The effectiveness of FOS alignment is also tested in mechanical test under three-point bending load. The specimen was prepared with bonded FOS. The glass fiber-reinforced composite material made by the pultrusion method is used for the experiment. The specimen was cut in the dimensions of (500 × 35 × 7) mm. The FOS with a 0.08-mm cladding diameter surrounded by a 0.125-mm diameter acrylate coating is bonded over the composite material specimen. The bi-component epoxy resin is used for the bonding. The FOS is bonded as shown in Figure 7
with equal intervals. The peak is maintained at the middle of the specimen and spread towards the tip of the specimen linearly. Two different diameters are considered for the sinusoidal form; they have 2-cm period waves (small sinusoidal alignment) and 6-cm period waves (extended sinusoidal alignment). This period change is collected from edge effect study of the numerical simulation that will be mentioned in Section 5.1
. For the linear model, the optical fiber is positioned exactly at the middle (width wise) of the specimen. To maintain the optical fiber’s position, they are bonded initially on the work bench, as well as the composite specimens. This helps to avoid the fiber fault and misalignment during the bonding. Once the bonding is realized with a small wooden stick at ambient temperature, they were sent to an industrial ovenunder 40
C temperatures as recommended by the adhesive’s producer. After one day of being completely placed in the oven, the specimen was checked for the state of fiber bonding. Afterwards, another composite plate was kept over this and sent to mechanical experiments. Once again, the quality of the specimen is checked; the fiber optic connectors are linked with the FOS. For the mechanical loading, the specimen was subjected to an imposed displacement controlled load at the middle of the specimen to get the bending behavior. The torsion is applied on the specimen by the help of the wedge support. The wedge angle provides the quantity of torsion displacement. The imposed displacement is 3.5 mm, and the wedge angle is maintained as 45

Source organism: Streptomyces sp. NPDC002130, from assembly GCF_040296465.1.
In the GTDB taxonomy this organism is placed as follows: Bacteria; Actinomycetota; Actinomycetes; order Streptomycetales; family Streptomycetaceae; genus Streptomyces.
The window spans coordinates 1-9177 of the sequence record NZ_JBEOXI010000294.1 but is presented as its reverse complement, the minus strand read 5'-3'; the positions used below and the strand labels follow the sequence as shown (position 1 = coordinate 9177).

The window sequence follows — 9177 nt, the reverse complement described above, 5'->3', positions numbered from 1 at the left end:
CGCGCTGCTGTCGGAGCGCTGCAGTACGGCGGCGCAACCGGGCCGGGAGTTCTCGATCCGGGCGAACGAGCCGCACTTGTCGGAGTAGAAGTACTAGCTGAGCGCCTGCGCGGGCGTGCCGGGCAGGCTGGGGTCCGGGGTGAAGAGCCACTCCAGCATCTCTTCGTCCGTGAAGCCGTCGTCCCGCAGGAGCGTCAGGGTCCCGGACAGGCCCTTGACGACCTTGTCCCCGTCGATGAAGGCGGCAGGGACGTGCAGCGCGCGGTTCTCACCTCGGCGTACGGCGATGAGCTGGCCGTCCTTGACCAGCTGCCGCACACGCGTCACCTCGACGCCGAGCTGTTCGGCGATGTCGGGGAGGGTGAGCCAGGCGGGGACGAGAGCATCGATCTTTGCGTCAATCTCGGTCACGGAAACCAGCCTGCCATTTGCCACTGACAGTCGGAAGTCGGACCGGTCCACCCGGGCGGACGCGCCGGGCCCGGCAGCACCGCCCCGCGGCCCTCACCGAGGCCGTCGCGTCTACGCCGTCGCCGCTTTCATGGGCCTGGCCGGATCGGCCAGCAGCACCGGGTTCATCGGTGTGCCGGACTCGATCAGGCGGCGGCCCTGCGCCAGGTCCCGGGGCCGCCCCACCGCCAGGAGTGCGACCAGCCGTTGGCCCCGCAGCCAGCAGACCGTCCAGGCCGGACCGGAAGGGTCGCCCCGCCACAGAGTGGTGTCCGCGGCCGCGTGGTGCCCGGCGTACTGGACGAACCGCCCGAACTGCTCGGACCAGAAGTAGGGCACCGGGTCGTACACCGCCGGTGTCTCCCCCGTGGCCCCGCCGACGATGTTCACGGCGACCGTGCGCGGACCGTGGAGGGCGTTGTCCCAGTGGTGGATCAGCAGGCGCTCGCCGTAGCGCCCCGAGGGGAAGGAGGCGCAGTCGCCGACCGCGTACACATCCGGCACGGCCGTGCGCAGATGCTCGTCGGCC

The distributed FOS is treated with LUNA OBR-4600 type optical back-scatter reflectometry equipment. The OFDR is used with the Rayleigh scatter signal in a single mode fiber. We have considered a distributed Rayleigh sensor for both the numerical and experimental study. The strain value is measured with the continuous monitoring method. The sensor was functioning with a 1550-nm wavelength, and the frequency of strain acquisition is 1 Hz. The equipment spatial length is 0.5 cm.
The comparison between the linear and sinusoidal configuration is shown in the figures from the numerical simulation and experiments. Additionally, these figures compare fiber optic strain sensing properties. The strain observed in the epoxy is assumed as the strain seen by the fiber optics; because the host material provides the external stress to the FOS structure to modify the wavelength or the travel time of the waves. This modification is converted to the strain value during the signal treatment of FOSs. Therefore, this study can clearly present the FOS’s sensing capability according to the host material. The sinusoidal and linear alignment should have provided different intrusive properties, which would lead to the modification in the mechanical property of the material. However, this intrusive characteristic is more effective while embedded between composite plies. In our case, we insert the sensor in the bonding material. Therefore, the material property variation produced by this insertion characteristic is negligible.